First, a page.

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As 2013 comes to a close, MEMA would like to wish its members, partners and other industry professionals a safe and happy holiday season. As we reflect on the past year for the industry, we would like to provide the readers of MEMA Randoms a look at the most accessed articles from the year. Our regular publication will resume Jan. 8.
EIA Short-Term Energy and Winter Fuels Outlook
U.S. Energy Information Administration
From Oct. 9: The U.S. Energy Information Administration released its 2013-2014 Winter Fuels Outlook. Here are some highlights:
- Heating oil customers can expect to pay 2 percent less to heat their homes this winter (currently, heating oil prices are 5 percent lower than last year).
- Customers that rely on other heating fuels, however, are expected to pay more.
- Natural gas leads the way ... consumers can expect to pay an average of 13 percent more than last winter (18 percent for the Northeast).
- The EIA warns of even higher natural gas costs if the winter is worse than expected.
- New England pipeline constraints continue. These constraints led to "extreme spikes" in natural gas spot prices in January and February of 2013.
Economic impact study reveals true cost of WPO on Maine's economy
South Portland Working Waterfront Coalition
From Sept. 25: Flanked by dozens of hard-working Mainers whose jobs depend on our working waterfront, noted Maine economist Dr. Charles Lawton revealed the findings of an economic impact study he conducted to examine the role maritime commerce plays in our region's economy. Lawton was joined at the podium by Maine Energy Marketers Association President Jamie Py, Sprague Energy Vice President Burt Russell, AGC Maine CEO Matt Marks and AGC Maine President Beth Sturtevant.
Vote facts not fear, oppose the Waterfront Protection Ordinance
Keep Me Current
From Aug. 28: Linda Boudreau, a guest columnist for Keep Me Current, writes: "The voters of South Portland now have their own critical decision to make. In November, we will consider whether to adopt the so-called 'Waterfront Protection Ordinance.' After careful consideration, I am voting no on the WPO. Let me take a moment to tell you why. The Waterfront Protection Ordinance was placed on the ballot by citizen initiative. Proponents of the WPO secured signatures in large part by claiming that it was needed to protect Bug Light from 'smokestacks.'"
Analysis: TransCanada's East Coast oil pipeline to change trade dynamics
From Aug. 7: TransCanada Corp's plan to build one of the world's longest oil pipelines has reverberations far beyond Canadian shores. The planned 2,700 mile pipeline, which will bring crude from Canada's energy capital of Alberta to refineries and ports on the East Coast, has the potential to upturn the dynamics of the North Atlantic oil trade squeezing out some imported crude to North America and revitalizing once-ailing refineries.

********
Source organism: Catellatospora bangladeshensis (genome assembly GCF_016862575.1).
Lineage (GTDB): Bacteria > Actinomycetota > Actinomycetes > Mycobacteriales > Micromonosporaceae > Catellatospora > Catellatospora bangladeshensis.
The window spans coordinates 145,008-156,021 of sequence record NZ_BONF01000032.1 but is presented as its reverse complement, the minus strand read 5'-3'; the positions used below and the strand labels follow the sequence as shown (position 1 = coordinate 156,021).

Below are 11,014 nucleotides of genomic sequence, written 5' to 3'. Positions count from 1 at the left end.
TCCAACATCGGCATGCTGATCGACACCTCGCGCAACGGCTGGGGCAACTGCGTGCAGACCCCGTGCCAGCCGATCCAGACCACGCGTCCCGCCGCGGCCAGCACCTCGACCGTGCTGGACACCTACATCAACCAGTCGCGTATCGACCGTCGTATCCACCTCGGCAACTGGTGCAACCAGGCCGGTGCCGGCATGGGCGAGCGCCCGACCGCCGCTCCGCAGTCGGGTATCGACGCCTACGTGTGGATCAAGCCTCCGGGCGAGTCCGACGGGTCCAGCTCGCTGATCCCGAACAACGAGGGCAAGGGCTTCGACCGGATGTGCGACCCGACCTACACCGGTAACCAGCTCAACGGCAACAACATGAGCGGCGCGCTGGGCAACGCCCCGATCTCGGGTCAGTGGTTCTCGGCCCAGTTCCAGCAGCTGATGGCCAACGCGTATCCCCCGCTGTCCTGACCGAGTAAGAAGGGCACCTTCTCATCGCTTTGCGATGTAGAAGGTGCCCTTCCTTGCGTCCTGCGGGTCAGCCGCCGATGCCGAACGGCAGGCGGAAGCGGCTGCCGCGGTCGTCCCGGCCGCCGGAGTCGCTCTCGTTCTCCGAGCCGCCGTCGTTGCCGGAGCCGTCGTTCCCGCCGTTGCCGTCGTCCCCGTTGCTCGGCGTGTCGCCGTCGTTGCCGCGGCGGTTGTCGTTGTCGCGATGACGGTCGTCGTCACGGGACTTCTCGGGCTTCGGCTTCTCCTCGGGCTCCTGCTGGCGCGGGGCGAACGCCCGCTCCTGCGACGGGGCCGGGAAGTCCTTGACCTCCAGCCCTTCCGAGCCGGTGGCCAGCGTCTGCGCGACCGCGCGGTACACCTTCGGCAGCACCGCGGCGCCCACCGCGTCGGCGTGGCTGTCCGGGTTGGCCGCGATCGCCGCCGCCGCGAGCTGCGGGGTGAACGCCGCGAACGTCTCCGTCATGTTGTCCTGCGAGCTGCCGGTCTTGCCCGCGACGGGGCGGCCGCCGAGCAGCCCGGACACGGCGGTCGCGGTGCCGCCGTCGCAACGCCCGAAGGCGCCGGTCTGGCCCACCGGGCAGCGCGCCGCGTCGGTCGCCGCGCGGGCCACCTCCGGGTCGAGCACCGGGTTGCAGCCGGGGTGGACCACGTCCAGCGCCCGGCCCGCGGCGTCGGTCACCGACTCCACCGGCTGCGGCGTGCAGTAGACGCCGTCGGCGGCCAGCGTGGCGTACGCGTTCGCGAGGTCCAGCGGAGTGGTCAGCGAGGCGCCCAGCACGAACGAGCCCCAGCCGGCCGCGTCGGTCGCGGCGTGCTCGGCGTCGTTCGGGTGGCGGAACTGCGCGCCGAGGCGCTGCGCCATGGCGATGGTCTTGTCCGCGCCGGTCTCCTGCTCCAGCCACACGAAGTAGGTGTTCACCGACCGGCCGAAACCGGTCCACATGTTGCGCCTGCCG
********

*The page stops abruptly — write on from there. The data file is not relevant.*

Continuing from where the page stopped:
Summit Natural Gas misses deadline for Cony, Augusta buildings
From Dec. 4: Delays in the construction of a natural gas pipeline from Windsor to Madison, via Augusta, have forced officials to find other ways to heat some prominent public buildings. Cony High School and the attached Capital Area Technical Center buildings in Augusta are being heated by propane so far this heating season, despite a contract with Summit Natural Gas of Maine that specified those buildings and others would have gas by Nov. 1.
Sales tax increase hits Mainers
From Oct. 2:The state sales tax goes up Oct. 1 — The result of the state budget passed by the 126th Maine State Legislature, but vetoed by Governor Paul R. LePage earlier this summer. Mainers will be subjected to a state sales tax rate increase of 10 percent. Additionally, the tax on alcoholic beverages and meals at restaurants and lodging costs will increase by 14 percent.
South Portland puts tar sands issue to vote
The Portland Press Herald
From Aug. 21: The Portland City Council voted to ask voters in November whether they want an ordinance to pre-emptively prevent so-called tar sands oil from flowing through the city. "It's now in the citizens' hands," said Mayor Tom Blake after the vote around 11 p.m. The council could have approved the ordinance itself, but chose instead to put it on the Nov. 5 ballot.
'Tar sands' ordinance set for hearings in South Portland
From July 24: While recent events, including a very public show of support from Mayor Tom Blake, have given the grassroots group Concerned Citizens of South Portland cause to celebrate, acceptance of its petition for a Waterfront Protection Ordinance by the City Council July 1 presented opponents an opportunity to throw a few barbs.
Natural gas gains squeeze family-run oil companies in Northeast
From Nov. 13: The black-and-white photo on the wall of Jennifer Tracey-Carlo's heating oil company shows her father and grandfather standing beside a small fleet of gleaming delivery trucks, offering a glimpse into a time when oil was king and honoring the two men who built the business. Tracey-Carlo, the third generation to run Tracey Energy Services in New Haven, Conn., says oil dealerships like hers once expanded with a growing population and followed the exodus to suburbia. "We have their grandchildren," she said of customers whose families grew up with hers. "As people moved further, we'd move with them."
When give-and-take is mostly gain: Maine and New England's energy future
Bangor Daily News
From Nov. 27: Piecing together a joint energy strategy from the individual interests of the six New England states is like assembling a puzzle. But that's what energy officials from across the region have begun working on over the past few months. It's a promising development in a region that has some of the highest energy prices in the nation and where there's significant potential to make renewable energy a greater part of the mix.
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